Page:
Protein delivers selenium for normal sperm development
A paper to be published in the journal Biology of Reproduction offers evidence that a protein circulating in the blood of mammals delivers the dietary micronutrient selenium to germ cells, enabling these cells to develop into normal sperm.
Previously, the function of this protein, selenoprotein P, was unknown, although it was believed to play a role as an antioxidant and to transport selenium throughout the body.
Dietary selenium is essential for normal sperm development and male fertility. Selenoprotein P, or SEPP1, carries about 60 percent of the selenium in blood plasma.
To understand the physiological function of SEPP1 in the testes and epididymis of mammals, a team of scientists at Vanderbilt University in Nashville studied male mice that lack the gene to produce SEPP1. These genetically altered males have levels of selenium in the testis that are less than 10 percent of those in control mice, and they are generally infertile.
The research team, headed by Dr. Gary E. Olson, found that the mutant male mice lacking SEPP1 develop sperm with defective tails, similar to the sperm produced by unaltered male mice fed a low-selenium diet.
Furthermore, the mutant mice do not recover normal sperm production after prolonged feeding on a diet supplemented with high levels of selenium, and they remain infertile. Thus, even selenium supplements could not overcome the need for SEPP1 to facilitate normal sperm development.
These findings, according to Olson and colleagues, strongly indicate that SEPP1 is the source of the selenium needed for development of normal sperm and for male mice to maintain their fertility.
Dr. Gary E. Olson | EurekAlert!
The most recent press releases about innovation >>>
Die letzten 5 Focus-News des innovations-reports im Überblick:
Staphylococcus aureus is a feared pathogen (MRSA, multi-resistant S. aureus) due to frequent resistances against many antibiotics, especially in hospital infections. Researchers at the Paul-Ehrlich-Institut have identified immunological processes that prevent a successful immune response directed against the pathogenic agent. The delivery of bacterial proteins with RNA adjuvant or messenger RNA (mRNA) into immune cells allows the re-direction of the immune response towards an active defense against S. aureus. This could be of significant importance for the development of an effective vaccine. PLOS Pathogens has published these research results online on 25 May 2017.
Staphylococcus aureus (S. aureus) is a bacterium that colonizes by far more than half of the skin and the mucosa of adults, usually without causing infections....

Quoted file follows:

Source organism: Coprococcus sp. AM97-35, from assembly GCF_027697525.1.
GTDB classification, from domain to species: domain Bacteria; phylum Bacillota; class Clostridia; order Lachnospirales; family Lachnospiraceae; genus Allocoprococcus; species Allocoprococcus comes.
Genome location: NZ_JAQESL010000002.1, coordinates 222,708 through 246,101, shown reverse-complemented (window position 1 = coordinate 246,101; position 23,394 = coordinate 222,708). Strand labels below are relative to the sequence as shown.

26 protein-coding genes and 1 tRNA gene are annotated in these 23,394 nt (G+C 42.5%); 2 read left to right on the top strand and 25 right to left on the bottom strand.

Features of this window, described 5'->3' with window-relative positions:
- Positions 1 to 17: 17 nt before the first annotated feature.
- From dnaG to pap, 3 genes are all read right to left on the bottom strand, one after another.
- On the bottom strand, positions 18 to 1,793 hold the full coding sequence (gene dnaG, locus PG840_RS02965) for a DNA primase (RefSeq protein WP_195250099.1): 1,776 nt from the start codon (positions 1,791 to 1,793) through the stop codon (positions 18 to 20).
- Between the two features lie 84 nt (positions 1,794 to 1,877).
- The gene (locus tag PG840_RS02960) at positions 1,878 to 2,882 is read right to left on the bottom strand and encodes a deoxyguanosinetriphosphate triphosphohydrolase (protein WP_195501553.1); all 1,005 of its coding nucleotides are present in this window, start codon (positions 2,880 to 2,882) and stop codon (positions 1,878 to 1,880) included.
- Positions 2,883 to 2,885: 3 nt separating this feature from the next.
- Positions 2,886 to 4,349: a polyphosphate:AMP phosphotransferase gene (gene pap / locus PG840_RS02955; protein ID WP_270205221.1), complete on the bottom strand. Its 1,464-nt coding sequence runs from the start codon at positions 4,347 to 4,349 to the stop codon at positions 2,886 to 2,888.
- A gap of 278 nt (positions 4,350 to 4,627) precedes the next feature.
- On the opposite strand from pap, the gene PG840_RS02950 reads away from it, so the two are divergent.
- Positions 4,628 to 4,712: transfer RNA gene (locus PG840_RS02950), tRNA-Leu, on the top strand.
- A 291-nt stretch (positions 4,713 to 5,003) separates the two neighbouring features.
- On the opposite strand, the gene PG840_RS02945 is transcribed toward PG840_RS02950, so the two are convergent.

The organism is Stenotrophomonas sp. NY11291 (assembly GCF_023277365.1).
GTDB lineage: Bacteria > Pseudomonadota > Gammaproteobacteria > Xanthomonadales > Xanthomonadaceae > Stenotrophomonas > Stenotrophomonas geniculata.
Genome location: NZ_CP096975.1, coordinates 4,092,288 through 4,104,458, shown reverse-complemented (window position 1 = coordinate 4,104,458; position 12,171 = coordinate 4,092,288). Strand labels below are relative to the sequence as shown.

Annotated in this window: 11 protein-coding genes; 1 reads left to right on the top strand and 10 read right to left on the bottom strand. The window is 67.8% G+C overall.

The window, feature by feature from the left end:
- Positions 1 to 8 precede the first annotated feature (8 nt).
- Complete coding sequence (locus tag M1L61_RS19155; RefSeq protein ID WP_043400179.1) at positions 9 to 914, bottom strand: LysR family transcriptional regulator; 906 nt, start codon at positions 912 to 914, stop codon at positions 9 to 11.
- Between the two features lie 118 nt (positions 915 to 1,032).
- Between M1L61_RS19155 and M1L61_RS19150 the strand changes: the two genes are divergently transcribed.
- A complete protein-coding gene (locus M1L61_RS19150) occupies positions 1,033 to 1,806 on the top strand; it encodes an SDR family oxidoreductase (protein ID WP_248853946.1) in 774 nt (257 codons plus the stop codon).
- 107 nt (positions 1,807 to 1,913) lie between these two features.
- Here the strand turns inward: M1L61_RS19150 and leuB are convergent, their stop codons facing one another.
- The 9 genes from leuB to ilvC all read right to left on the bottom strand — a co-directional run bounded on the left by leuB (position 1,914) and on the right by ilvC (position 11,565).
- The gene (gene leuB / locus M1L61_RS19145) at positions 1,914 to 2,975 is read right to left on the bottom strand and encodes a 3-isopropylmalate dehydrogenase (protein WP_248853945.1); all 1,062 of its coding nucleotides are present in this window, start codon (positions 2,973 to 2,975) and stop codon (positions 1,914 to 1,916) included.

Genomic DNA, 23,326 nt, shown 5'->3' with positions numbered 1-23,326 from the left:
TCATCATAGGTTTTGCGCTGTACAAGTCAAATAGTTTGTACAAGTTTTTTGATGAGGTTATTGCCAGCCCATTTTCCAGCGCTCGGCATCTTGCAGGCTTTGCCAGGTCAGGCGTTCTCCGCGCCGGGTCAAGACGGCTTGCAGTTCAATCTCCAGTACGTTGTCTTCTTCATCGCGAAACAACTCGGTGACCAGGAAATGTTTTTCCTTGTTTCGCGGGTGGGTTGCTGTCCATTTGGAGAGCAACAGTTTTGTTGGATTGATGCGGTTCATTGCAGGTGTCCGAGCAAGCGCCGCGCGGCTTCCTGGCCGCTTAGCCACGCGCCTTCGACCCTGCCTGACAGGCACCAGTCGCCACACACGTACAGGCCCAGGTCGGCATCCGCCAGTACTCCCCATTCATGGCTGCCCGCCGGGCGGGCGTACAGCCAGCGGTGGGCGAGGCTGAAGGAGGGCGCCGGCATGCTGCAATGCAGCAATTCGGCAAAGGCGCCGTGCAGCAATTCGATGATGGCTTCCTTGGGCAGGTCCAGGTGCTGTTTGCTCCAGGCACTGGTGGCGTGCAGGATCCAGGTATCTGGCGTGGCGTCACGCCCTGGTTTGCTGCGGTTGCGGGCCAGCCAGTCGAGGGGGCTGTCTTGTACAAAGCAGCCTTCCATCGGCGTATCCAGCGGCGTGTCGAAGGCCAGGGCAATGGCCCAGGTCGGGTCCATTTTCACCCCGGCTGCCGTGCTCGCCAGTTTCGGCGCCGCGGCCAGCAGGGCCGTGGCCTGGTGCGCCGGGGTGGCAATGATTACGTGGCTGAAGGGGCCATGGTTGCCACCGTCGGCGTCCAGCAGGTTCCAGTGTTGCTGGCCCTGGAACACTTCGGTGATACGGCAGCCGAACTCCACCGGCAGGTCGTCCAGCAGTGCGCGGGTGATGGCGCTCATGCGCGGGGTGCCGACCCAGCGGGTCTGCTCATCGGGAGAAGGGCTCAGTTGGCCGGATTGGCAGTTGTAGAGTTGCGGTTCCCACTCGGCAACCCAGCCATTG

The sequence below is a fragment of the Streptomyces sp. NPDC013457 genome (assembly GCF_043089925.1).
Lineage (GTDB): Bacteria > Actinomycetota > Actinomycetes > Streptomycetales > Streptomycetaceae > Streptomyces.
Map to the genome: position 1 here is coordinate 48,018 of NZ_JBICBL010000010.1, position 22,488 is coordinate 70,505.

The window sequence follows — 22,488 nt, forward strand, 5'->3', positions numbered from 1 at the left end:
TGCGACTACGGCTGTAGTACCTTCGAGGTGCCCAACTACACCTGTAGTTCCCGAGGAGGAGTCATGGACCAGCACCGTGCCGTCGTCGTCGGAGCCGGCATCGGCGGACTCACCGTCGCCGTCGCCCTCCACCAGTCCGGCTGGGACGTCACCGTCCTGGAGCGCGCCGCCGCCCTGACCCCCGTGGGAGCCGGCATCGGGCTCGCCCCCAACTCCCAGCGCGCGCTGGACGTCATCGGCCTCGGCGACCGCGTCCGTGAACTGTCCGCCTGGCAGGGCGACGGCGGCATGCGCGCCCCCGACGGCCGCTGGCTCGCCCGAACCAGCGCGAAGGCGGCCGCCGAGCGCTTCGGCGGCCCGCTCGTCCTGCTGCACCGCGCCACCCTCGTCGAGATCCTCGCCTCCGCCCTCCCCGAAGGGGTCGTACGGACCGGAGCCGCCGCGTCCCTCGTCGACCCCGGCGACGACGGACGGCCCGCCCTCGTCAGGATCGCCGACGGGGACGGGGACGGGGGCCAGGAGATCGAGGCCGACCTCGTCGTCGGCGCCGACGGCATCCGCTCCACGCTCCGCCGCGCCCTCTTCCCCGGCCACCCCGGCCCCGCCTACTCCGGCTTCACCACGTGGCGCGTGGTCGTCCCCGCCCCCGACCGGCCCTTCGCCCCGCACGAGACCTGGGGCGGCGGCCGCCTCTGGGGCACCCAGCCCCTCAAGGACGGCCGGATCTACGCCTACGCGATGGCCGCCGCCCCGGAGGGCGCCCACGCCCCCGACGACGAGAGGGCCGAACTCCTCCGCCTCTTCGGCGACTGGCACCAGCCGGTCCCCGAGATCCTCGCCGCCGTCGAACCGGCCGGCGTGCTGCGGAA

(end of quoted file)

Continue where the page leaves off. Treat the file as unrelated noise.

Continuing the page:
Physicists from the University of Würzburg are capable of generating identical looking single light particles at the push of a button. Two new studies now demonstrate the potential this method holds.
The quantum computer has fuelled the imagination of scientists for decades: It is based on fundamentally different phenomena than a conventional computer....
An international team of physicists has monitored the scattering behaviour of electrons in a non-conducting material in real-time. Their insights could be beneficial for radiotherapy.
We can refer to electrons in non-conducting materials as ‘sluggish’. Typically, they remain fixed in a location, deep inside an atomic composite. It is hence...
Two-dimensional magnetic structures are regarded as a promising material for new types of data storage, since the magnetic properties of individual molecular building blocks can be investigated and modified. For the first time, researchers have now produced a wafer-thin ferrimagnet, in which molecules with different magnetic centers arrange themselves on a gold surface to form a checkerboard pattern. Scientists at the Swiss Nanoscience Institute at the University of Basel and the Paul Scherrer Institute published their findings in the journal Nature Communications.
Ferrimagnets are composed of two centers which are magnetized at different strengths and point in opposing directions. Two-dimensional, quasi-flat ferrimagnets...
Nano-hologram paves way for integration of 3-D holography into everyday electronics
An Australian-Chinese research team has created the world's thinnest hologram, paving the way towards the integration of 3D holography into everyday...